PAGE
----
Carl: Yes, exactly. We have background in some of the old school tools, so we are learning and absorbing the new possibilities. One use case is for sales reps who are on HubSpot and need offline capabilities. Right now, they are limited. We use offline forms through Formstack to complete a visit report and, once it’s saved, sync that data over to HubSpot. It’s a fantastic approach since HubSpot doesn’t have offline capabilities. Formstack gives them an easy way to take notes of their visit and make a report while onsite with the customer, without needing an online connection.
Content Marketing & HubSpot Partner Learnings
Zak: It’s a pleasure working with a HubSpot partner who knows content marketing. You became certified, and the next day, you were writing content about it. (This refers to the article Laure Francois from Carl’s team wrote: “Sync HubSpot and Formstack forms: Build even more powerful forms!”)
Carl: I think it’s mandatory! In a business where we sell ideas, knowledge. We put the bar higher for our customers. Every time we learn something, we need to show the world what we learned and hope they can learn from us. So if Laure is certified, she knows she needs to write a blog about it. It’s good for you, good for us, good for the customers. So I’m excited about her work with your team.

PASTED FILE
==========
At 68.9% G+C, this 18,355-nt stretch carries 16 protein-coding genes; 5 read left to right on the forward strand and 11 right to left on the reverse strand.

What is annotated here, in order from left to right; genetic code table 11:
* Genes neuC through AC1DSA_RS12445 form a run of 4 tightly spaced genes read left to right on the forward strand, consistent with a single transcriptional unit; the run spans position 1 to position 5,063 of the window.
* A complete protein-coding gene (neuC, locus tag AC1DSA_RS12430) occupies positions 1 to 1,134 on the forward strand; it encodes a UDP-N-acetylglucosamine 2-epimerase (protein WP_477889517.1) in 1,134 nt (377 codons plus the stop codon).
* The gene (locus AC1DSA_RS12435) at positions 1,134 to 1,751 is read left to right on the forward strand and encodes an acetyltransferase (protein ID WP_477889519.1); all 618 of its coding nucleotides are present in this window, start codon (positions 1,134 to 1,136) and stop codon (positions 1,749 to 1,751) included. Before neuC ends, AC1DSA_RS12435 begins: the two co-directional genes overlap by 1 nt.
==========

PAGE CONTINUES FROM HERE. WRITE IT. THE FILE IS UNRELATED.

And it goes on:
Zak: Another interesting HubSpot tie-in: HubSpot has done a phenomenal job with their partner program, and I’ve looked to learn a lot from it in terms of partner mindset. It’s about helping partners, giving them lots of avenues to collaborate with us. I’m curious to know what it’s like being a HubSpot partner. Any lessons learned that Formstack could learn from?
Carl: Great question. As a HubSpot partner, we feel validated by the work we do. We are also heavily supported in the sense that HubSpot is investing a lot of resources and time in terms of enabling us to be successful. HubSpot has pushed a lot of companies in our direction for use cases that they thought we would be the best partner to do the job. It means that a lot of customers come directly from HubSpot to us. In terms of collaboration, it’s massive. I don’t know many software companies I partner with who have a prospect and ask to work with us to close the deal. They see our value, and they come to us, and we close the deal together. Our goal is to ensure the prospect feels comfortable in purchasing the product and our services, and they feel trust. We step into the process together, and we’ve closed so many deals together. Apart from all the other stuff they’ve done, it’s sales that matters most, and doing that together helps create the bond.